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Thirty years ago this month,  the first website on what we then knew  as the World Wide Web went live. 

Our question for this week’s panel of experts: What will the internet look and feel like 30 years from now?

Dan Schulman

Dan Schulman


President & CEO, PayPal

“The internet as we know it is long past being just pages on the web, but rather it is an entire digital ecosystem through which we live a significant part of our lives.

"This ecosystem created a new digital economy, which, in turn, set off a transformation in financial services, giving us the opportunity to reimagine the global financial system into something more equal, inclusive and accessible.

"The pandemic has further accelerated this transformation by three to five years. There is no turning back to the way we worked, the way we lived or the way we paid for things.

"My hope is that the internet continues to be a catalyst for greater financial health of populations around the globe, so that everyone — not just the affluent — may participate and benefit from the innovations and betterment that digital technologies continue to bring forward."

Toby Negrin

Toby Negrin


Chief product officer, Wikimedia Foundation

"First of all, 30 years from now, everybody’s going to be online. This doesn’t just include everybody in your town, school or church; it's everybody in the world.

"And thanks to advances in translation technology, we’ll all be able to talk to each other. Everyone will be a builder on the internet of the future instead of a few large commercial platforms taking up the majority of the space online.

"That doesn’t mean everyone will become a web developer overnight. Instead, there will be an internet focused on communities, an internet that exists both locally and globally. The internet will connect networks of local information, resources and individuals together, while at the same time creating ways for local issues and conversations to reach global audiences.

"People from Argentina to Zambia will have an opportunity to play a crucial role in the global challenges we collectively face, such as climate change, poverty and public health. Power will shift from colonial centers of technology development to local hubs where users are empowered to contribute to their internet. Platforms will focus on supporting these user communities, not just the websites and the content they generate.

"Right now, only 2 percent of all content online is available in Arabic, the fifth most-used language in the world. By contrast, the internet of the future will be rich in languages and perspectives.

"A new user based in Ghana will no longer be forced to toggle between websites in English and Akan. Instead, information will be available online in all of the 80 languages spoken in her home country. Search will be language agnostic, and when she looks up a single concept, she’ll be able to find answers in all of the languages she speaks.

"With this flood of content in more languages will come new perspectives, ideas that are most accurately conveyed in certain languages. Imagine being able to look up the early kingdoms of Indonesia, and be presented with not only the English interpretations of that history, but original primary sources written in Javanese and local indigenous languages.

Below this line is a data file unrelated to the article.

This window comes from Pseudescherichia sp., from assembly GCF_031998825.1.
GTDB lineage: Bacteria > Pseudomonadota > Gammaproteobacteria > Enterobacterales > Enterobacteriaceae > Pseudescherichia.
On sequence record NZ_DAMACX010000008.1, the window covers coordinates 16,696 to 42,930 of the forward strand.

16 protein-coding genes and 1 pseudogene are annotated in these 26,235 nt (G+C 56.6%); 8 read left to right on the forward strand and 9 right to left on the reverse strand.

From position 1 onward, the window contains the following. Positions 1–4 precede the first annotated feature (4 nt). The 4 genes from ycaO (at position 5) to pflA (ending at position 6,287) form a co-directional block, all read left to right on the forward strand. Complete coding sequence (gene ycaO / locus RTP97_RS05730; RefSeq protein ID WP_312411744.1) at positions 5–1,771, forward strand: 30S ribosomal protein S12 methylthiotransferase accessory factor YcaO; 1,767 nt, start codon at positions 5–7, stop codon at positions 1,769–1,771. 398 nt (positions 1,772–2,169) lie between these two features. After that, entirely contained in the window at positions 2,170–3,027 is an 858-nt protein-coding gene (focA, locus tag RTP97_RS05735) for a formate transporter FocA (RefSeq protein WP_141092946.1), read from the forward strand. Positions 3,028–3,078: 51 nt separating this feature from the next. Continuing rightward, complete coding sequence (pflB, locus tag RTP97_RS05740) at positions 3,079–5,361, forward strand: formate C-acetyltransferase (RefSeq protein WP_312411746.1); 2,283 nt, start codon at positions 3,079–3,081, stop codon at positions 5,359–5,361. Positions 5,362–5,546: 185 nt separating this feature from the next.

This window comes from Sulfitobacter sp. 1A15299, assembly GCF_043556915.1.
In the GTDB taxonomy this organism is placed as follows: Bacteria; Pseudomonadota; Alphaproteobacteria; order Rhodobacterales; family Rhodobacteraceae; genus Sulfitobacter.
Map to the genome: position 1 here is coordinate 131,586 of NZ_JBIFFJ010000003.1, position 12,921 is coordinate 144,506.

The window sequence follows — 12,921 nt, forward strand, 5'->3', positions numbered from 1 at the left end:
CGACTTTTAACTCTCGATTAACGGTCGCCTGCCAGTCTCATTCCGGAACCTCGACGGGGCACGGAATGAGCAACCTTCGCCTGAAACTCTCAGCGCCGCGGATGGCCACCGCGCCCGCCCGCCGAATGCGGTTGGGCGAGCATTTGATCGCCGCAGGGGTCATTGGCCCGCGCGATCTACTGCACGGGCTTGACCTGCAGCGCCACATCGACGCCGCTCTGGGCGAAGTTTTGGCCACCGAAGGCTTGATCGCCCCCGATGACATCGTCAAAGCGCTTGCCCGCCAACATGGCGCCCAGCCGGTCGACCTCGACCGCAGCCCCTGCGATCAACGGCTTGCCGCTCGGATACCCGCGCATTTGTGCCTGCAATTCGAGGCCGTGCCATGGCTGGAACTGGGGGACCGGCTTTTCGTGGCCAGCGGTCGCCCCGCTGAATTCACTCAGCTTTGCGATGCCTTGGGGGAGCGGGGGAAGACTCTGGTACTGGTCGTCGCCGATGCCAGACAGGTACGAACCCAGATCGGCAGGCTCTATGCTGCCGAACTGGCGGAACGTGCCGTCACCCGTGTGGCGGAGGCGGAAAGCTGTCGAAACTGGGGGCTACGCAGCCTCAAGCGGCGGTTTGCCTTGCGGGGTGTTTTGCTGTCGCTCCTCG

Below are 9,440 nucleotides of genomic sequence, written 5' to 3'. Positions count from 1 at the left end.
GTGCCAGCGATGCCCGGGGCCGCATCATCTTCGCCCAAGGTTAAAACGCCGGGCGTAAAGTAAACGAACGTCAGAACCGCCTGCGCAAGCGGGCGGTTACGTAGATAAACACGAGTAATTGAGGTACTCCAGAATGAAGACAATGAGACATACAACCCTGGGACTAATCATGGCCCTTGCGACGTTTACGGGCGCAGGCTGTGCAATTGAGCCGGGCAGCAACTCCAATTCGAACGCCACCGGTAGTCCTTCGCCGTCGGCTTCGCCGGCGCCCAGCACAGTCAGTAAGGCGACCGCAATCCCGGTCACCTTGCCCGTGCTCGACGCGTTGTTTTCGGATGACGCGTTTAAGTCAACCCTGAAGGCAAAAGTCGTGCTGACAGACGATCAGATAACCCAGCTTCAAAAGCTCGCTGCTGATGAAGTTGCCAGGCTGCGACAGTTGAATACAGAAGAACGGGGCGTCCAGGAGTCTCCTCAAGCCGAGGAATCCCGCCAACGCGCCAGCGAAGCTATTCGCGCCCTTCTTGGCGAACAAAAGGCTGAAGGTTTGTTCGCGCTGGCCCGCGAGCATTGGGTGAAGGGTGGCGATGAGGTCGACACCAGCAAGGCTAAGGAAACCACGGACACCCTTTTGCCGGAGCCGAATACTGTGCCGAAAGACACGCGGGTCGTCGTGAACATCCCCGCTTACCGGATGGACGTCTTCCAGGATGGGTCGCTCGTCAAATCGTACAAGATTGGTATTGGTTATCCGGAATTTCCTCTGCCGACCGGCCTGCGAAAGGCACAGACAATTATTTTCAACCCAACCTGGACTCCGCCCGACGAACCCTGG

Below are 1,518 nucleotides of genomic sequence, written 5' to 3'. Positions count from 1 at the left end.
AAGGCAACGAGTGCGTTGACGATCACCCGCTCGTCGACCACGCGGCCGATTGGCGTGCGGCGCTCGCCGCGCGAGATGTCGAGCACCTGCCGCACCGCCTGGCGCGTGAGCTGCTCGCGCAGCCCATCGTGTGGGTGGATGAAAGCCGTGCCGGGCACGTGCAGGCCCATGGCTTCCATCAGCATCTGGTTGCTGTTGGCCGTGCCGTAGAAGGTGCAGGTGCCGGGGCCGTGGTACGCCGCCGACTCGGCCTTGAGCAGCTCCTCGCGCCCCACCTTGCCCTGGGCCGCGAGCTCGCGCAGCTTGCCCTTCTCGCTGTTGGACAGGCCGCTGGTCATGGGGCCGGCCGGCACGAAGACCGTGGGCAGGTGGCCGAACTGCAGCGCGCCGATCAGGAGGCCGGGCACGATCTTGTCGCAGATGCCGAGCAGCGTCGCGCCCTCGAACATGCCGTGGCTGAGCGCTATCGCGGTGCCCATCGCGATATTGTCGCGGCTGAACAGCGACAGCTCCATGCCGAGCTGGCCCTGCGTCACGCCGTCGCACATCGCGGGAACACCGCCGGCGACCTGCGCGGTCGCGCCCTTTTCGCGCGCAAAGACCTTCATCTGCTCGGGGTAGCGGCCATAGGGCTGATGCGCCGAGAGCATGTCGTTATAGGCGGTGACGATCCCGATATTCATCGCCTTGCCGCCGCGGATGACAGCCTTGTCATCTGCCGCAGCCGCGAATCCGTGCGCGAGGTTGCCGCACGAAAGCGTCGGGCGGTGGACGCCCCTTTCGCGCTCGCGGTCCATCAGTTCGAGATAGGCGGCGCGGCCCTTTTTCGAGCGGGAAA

"Perhaps most importantly, we will build social structures on the internet that incentivize common ground over conflict. This may sound similar to the model of Wikipedia, where editors have built processes to debate and resolve differing viewpoints in order to keep an edit in a Wikipedia article.

"For example, the Wikipedia article on climate change illustrates a polarizing issue where a global community of volunteers has come together to work on making information neutral and reliable, without bias. Projects like Wikipedia on the internet will allow us to build a shared understanding of what’s true.

"With an agreed-upon shared fact base, we will be able to connect people through common causes and create pathways for conversation and collaboration. Everyone is a builder of the internet, and that individual ownership will motivate users to find consensus and move forward.

"Communities will come together to shape identity more so than divisive beliefs. The future internet will be a place where people who have been at odds over issues big and small can find common ground."

Antonio Neri

Antonio Neri


CEO, Hewlett Packard Enterprise

"My vision for the future is to have an internet accessible to all.

"Technology foundations exist today to close the digital divide and make connectivity for all a reality, offering a gateway to critical services like remote learning and telemedicine. It will take effort for business leaders to bring this connectivity, regardless of geographic location, ethnicity and economic background.

"As a CEO of a global company, I’m consistently thinking about how to deliver outcomes that benefit all of society. Through my work with the World Economic Forum, I’m grateful to be part of a group of thoughtful technologists who are mindful of existing inequalities and willing to collaborate to apply technology in new and meaningful ways for the benefit of all.